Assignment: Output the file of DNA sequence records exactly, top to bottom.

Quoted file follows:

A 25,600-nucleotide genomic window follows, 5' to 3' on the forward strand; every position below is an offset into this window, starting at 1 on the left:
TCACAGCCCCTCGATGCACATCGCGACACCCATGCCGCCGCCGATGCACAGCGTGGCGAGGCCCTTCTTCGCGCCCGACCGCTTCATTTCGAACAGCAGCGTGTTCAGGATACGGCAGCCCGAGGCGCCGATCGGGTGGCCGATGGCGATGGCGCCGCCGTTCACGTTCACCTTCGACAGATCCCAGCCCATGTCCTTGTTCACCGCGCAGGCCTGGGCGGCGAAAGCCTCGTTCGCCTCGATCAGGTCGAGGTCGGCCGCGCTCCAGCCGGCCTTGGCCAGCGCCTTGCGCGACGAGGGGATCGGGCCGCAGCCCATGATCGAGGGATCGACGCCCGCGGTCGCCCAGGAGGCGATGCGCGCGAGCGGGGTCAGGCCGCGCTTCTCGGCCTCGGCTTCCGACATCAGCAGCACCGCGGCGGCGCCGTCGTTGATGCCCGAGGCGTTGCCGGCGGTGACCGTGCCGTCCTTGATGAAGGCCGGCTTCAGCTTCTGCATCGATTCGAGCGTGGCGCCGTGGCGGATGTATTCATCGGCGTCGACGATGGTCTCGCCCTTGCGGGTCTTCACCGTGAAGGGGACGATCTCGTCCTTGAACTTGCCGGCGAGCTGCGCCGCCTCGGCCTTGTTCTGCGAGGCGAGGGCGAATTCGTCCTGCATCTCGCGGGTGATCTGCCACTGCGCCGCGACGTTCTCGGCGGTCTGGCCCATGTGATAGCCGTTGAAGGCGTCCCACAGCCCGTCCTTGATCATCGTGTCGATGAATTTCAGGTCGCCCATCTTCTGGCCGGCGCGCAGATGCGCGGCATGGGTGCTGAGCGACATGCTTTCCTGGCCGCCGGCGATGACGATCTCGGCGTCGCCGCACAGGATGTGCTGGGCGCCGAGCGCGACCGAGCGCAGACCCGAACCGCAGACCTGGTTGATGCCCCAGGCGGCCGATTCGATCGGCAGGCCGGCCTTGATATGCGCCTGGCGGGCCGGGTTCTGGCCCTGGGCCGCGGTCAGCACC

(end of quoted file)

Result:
A 25,600-nucleotide genomic window follows, 5' to 3' on the forward strand; every position below is an offset into this window, starting at 1 on the left:
TCACAGCCCCTCGATGCACATCGCGACACCCATGCCGCCGCCGATGCACAGCGTGGCGAGGCCCTTCTTCGCGCCCGACCGCTTCATTTCGAACAGCAGCGTGTTCAGGATACGGCAGCCCGAGGCGCCGATCGGGTGGCCGATGGCGATGGCGCCGCCGTTCACGTTCACCTTCGACAGATCCCAGCCCATGTCCTTGTTCACCGCGCAGGCCTGGGCGGCGAAAGCCTCGTTCGCCTCGATCAGGTCGAGGTCGGCCGCGCTCCAGCCGGCCTTGGCCAGCGCCTTGCGCGACGAGGGGATCGGGCCGCAGCCCATGATCGAGGGATCGACGCCCGCGGTCGCCCAGGAGGCGATGCGCGCGAGCGGGGTCAGGCCGCGCTTCTCGGCCTCGGCTTCCGACATCAGCAGCACCGCGGCGGCGCCGTCGTTGATGCCCGAGGCGTTGCCGGCGGTGACCGTGCCGTCCTTGATGAAGGCCGGCTTCAGCTTCTGCATCGATTCGAGCGTGGCGCCGTGGCGGATGTATTCATCGGCGTCGACGATGGTCTCGCCCTTGCGGGTCTTCACCGTGAAGGGGACGATCTCGTCCTTGAACTTGCCGGCGAGCTGCGCCGCCTCGGCCTTGTTCTGCGAGGCGAGGGCGAATTCGTCCTGCATCTCGCGGGTGATCTGCCACTGCGCCGCGACGTTCTCGGCGGTCTGGCCCATGTGATAGCCGTTGAAGGCGTCCCACAGCCCGTCCTTGATCATCGTGTCGATGAATTTCAGGTCGCCCATCTTCTGGCCGGCGCGCAGATGCGCGGCATGGGTGCTGAGCGACATGCTTTCCTGGCCGCCGGCGATGACGATCTCGGCGTCGCCGCACAGGATGTGCTGGGCGCCGAGCGCGACCGAGCGCAGACCCGAACCGCAGACCTGGTTGATGCCCCAGGCGGCCGATTCGATCGGCAGGCCGGCCTTGATATGCGCCTGGCGGGCCGGGTTCTGGCCCTGGGCCGCGGTCAGCACC